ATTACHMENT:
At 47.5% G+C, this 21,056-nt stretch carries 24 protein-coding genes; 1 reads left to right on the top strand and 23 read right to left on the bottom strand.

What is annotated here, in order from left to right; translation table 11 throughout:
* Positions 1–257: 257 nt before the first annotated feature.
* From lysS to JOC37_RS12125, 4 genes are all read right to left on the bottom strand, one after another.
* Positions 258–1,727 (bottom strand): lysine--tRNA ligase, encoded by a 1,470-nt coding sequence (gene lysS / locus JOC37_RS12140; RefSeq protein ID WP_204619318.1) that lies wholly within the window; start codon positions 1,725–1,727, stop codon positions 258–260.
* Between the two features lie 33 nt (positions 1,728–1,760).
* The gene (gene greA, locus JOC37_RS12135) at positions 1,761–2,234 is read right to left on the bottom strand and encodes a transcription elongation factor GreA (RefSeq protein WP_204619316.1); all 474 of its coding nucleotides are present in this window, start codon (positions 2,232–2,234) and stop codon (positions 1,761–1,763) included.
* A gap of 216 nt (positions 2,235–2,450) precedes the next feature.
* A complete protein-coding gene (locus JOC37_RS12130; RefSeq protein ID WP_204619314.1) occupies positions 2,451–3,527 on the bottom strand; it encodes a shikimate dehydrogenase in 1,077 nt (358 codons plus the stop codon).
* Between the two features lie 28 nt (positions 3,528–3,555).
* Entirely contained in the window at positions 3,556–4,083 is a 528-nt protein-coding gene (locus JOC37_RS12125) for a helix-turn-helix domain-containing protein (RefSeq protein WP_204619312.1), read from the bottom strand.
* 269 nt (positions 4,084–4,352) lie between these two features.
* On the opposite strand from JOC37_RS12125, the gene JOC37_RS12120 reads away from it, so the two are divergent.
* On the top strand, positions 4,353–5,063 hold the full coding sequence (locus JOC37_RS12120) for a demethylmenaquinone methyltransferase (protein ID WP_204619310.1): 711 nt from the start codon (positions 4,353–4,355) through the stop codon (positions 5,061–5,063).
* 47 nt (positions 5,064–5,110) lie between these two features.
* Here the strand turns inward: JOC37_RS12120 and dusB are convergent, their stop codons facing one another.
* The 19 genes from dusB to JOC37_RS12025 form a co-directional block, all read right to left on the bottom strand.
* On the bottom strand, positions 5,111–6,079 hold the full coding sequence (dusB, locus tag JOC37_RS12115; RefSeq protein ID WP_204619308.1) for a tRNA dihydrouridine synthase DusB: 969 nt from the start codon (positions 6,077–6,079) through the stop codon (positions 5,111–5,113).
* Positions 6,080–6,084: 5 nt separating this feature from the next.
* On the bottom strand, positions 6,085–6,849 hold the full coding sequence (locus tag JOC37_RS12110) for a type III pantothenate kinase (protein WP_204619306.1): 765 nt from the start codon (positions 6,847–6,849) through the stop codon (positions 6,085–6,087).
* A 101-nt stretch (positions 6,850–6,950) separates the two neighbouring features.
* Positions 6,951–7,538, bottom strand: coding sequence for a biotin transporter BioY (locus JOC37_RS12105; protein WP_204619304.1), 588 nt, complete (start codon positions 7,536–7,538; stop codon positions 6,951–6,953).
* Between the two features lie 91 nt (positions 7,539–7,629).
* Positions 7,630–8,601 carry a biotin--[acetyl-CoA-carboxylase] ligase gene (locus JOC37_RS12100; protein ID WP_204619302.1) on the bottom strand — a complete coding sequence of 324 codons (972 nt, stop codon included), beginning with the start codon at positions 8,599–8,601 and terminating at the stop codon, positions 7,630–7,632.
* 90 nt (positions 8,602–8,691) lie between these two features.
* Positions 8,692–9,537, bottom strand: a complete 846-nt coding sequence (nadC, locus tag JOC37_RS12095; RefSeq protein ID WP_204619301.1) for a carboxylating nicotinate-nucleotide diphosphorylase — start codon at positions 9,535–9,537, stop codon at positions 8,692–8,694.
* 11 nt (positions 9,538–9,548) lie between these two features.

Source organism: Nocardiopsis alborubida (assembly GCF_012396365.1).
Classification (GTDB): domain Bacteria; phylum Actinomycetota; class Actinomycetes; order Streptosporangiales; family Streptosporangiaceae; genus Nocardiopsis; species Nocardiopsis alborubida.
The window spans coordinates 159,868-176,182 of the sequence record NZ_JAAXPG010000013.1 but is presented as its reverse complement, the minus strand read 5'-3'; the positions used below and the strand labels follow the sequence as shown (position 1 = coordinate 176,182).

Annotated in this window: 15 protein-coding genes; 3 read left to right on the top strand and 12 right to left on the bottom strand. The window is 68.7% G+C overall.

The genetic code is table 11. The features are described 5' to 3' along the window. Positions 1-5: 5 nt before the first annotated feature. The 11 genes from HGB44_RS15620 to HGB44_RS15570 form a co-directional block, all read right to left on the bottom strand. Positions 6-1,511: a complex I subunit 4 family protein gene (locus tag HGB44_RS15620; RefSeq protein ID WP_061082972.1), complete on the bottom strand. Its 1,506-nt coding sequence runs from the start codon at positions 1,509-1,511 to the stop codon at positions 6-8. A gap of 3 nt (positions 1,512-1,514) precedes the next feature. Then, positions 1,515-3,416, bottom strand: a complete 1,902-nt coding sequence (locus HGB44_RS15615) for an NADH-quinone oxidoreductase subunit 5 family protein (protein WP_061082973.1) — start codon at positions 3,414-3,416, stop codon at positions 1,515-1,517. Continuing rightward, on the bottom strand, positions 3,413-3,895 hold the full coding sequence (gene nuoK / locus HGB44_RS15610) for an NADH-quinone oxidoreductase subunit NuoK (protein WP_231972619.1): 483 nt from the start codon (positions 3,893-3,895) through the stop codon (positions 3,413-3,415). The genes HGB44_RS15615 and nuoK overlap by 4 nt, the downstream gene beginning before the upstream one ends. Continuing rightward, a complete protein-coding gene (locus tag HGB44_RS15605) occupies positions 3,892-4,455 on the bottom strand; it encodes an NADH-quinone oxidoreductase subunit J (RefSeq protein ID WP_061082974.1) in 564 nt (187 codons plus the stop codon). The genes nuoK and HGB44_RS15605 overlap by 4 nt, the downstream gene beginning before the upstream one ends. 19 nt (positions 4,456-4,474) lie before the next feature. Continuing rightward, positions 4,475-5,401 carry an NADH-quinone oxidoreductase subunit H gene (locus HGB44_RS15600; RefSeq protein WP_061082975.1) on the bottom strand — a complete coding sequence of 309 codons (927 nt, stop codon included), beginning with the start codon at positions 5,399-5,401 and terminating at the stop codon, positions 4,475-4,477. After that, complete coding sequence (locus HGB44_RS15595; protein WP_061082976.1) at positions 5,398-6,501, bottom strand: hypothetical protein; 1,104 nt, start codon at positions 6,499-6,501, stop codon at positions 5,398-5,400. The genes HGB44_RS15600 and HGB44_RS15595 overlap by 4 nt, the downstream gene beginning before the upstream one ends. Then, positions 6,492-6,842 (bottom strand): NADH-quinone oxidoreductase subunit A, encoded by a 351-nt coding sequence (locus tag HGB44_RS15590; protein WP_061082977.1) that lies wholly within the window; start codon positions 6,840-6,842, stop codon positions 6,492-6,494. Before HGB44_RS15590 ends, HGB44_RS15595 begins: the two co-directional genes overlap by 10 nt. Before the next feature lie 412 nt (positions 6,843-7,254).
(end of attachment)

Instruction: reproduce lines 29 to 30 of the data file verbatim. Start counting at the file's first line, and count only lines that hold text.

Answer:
Classification (GTDB): domain Bacteria; phylum Actinomycetota; class Actinomycetes; order Streptosporangiales; family Streptosporangiaceae; genus Nocardiopsis; species Nocardiopsis alborubida.
The window spans coordinates 159,868-176,182 of the sequence record NZ_JAAXPG010000013.1 but is presented as its reverse complement, the minus strand read 5'-3'; the positions used below and the strand labels follow the sequence as shown (position 1 = coordinate 176,182).